What was it about Micho Russell's music and performances that was so unique and compelling, and that made him into a star of the folk revival? Niall Keegan listens to a recent double-CD collection which includes a range of previously unpublished recordings.
Alfred Brendel's new book is a reminder of how the really dedicated musician goes about things, writes John McLachlan.
Cellist Ernst Reijseger was among the improvisers featured at Bottlenote collective's recent performance during the Dublin Fringe. Anna Murray attended one of the six improvisations, which took place in a dilapidated Georgian house.
Since 2006, Louth Contemporary Music Society has been commissioning internationally renowned composers such as Arvo Pärt and Terry Riley, hosting ambitious concerts, and has issued several recordings. Garrett Sholdice listens to some of the promoter's most recent releases.
Adrian Scahill reviews an ambitious new history of Irish uilleann piping written by Colin Harper with piper John McSherry.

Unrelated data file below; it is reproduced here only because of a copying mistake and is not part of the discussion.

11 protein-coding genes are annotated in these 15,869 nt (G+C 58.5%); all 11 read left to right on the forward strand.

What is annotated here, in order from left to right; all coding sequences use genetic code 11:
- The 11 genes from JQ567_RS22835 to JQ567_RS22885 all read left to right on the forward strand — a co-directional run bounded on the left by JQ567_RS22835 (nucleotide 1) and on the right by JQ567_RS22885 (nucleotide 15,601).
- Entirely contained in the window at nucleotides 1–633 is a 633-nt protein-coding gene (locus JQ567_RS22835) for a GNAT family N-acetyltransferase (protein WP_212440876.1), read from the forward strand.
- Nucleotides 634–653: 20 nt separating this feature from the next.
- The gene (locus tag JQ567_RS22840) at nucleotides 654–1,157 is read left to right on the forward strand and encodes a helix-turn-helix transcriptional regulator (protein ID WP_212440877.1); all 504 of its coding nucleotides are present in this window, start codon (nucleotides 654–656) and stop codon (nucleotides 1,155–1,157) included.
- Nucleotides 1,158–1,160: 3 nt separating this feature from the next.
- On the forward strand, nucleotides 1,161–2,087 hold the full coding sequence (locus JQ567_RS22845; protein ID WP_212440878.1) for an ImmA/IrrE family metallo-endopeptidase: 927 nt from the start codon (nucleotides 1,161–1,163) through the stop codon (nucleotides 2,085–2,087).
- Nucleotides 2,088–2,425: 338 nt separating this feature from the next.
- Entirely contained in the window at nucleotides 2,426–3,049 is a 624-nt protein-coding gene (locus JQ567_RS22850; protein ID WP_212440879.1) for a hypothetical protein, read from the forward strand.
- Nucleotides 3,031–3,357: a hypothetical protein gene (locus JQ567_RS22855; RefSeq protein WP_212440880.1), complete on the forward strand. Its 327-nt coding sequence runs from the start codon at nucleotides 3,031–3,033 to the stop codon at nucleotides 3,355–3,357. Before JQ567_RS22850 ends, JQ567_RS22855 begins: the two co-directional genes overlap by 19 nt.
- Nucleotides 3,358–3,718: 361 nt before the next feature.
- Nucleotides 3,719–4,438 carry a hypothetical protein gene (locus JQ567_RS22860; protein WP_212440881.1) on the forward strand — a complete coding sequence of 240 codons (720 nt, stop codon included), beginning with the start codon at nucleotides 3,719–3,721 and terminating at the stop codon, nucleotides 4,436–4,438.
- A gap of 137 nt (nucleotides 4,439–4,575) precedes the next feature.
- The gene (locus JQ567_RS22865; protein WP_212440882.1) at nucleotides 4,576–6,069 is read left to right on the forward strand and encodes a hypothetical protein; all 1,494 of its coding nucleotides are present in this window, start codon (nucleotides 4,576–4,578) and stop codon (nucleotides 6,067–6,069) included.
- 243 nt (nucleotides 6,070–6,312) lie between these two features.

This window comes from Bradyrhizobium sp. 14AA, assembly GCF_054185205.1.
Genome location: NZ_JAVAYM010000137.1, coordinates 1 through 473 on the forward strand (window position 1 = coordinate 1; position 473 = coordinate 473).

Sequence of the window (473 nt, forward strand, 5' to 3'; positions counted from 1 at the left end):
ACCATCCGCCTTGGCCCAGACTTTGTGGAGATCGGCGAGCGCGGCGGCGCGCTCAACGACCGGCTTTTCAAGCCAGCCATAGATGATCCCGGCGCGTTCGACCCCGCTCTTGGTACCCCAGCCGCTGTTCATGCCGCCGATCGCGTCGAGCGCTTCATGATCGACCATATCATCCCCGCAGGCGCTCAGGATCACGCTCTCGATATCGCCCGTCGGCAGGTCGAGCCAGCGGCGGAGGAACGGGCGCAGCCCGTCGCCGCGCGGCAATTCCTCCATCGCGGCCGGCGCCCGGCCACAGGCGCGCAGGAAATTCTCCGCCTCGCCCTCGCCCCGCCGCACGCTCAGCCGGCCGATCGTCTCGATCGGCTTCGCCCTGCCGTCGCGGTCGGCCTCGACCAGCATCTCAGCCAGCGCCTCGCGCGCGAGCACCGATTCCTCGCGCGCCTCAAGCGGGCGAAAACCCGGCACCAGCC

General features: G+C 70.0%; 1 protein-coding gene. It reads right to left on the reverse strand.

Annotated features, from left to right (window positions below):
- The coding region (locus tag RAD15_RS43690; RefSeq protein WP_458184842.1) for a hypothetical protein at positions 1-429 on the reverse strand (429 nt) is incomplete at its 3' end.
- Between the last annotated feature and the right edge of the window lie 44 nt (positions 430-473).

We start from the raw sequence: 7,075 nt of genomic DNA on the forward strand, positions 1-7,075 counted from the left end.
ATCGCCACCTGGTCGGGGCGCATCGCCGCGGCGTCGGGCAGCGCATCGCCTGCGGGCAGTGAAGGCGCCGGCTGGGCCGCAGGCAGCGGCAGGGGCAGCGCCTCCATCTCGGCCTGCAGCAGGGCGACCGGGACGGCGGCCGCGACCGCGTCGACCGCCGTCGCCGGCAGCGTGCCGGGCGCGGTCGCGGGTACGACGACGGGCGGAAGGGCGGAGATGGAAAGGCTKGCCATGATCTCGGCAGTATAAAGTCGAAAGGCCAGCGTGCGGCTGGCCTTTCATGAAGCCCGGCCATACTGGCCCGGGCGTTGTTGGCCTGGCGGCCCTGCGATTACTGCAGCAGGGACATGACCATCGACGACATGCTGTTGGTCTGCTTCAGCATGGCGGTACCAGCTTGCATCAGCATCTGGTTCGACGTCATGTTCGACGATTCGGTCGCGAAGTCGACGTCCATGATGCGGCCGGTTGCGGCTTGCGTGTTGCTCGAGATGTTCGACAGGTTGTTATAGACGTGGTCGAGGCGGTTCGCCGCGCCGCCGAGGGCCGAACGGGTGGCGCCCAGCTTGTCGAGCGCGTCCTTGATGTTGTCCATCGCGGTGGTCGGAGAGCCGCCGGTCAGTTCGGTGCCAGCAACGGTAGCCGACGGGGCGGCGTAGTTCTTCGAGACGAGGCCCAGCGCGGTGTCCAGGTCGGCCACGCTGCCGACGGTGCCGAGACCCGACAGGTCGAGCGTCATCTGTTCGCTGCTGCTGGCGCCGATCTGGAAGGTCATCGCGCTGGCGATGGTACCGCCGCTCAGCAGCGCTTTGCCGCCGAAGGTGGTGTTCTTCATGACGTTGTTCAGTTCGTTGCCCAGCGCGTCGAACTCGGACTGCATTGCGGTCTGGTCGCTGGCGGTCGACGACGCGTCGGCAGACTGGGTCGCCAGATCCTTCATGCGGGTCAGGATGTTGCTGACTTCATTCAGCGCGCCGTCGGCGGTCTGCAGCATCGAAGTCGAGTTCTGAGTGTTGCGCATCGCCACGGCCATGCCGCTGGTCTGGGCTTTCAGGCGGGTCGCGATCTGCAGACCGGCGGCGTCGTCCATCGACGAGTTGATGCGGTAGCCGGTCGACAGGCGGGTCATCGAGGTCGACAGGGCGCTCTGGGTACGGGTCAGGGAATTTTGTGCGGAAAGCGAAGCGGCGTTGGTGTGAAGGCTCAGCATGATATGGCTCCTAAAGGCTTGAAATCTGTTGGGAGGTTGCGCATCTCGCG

In The Jimmy Cake's fourth album, what's always at stake is 'compulsion', writes Stephen Graham, of the musicians, the material and the listeners.
The representation of women in the Leaving Certificate music syllabus is practically non-existent, writes Laura Watson, and revision is long overdue.
Anna Murray reviews Kirkos Ensemble's Blackout #3 at the Royal Irish Academy of Music.
In 'Children of the Stone', a new book by Sandy Tolan, two drastically different visions of music’s potential collide, writes Raymond Deane.
World-conquering labels and musically literate entrepreneurs – these are the keys to the creation of a music industry, writes Gareth Murphy, but is that what Ireland has?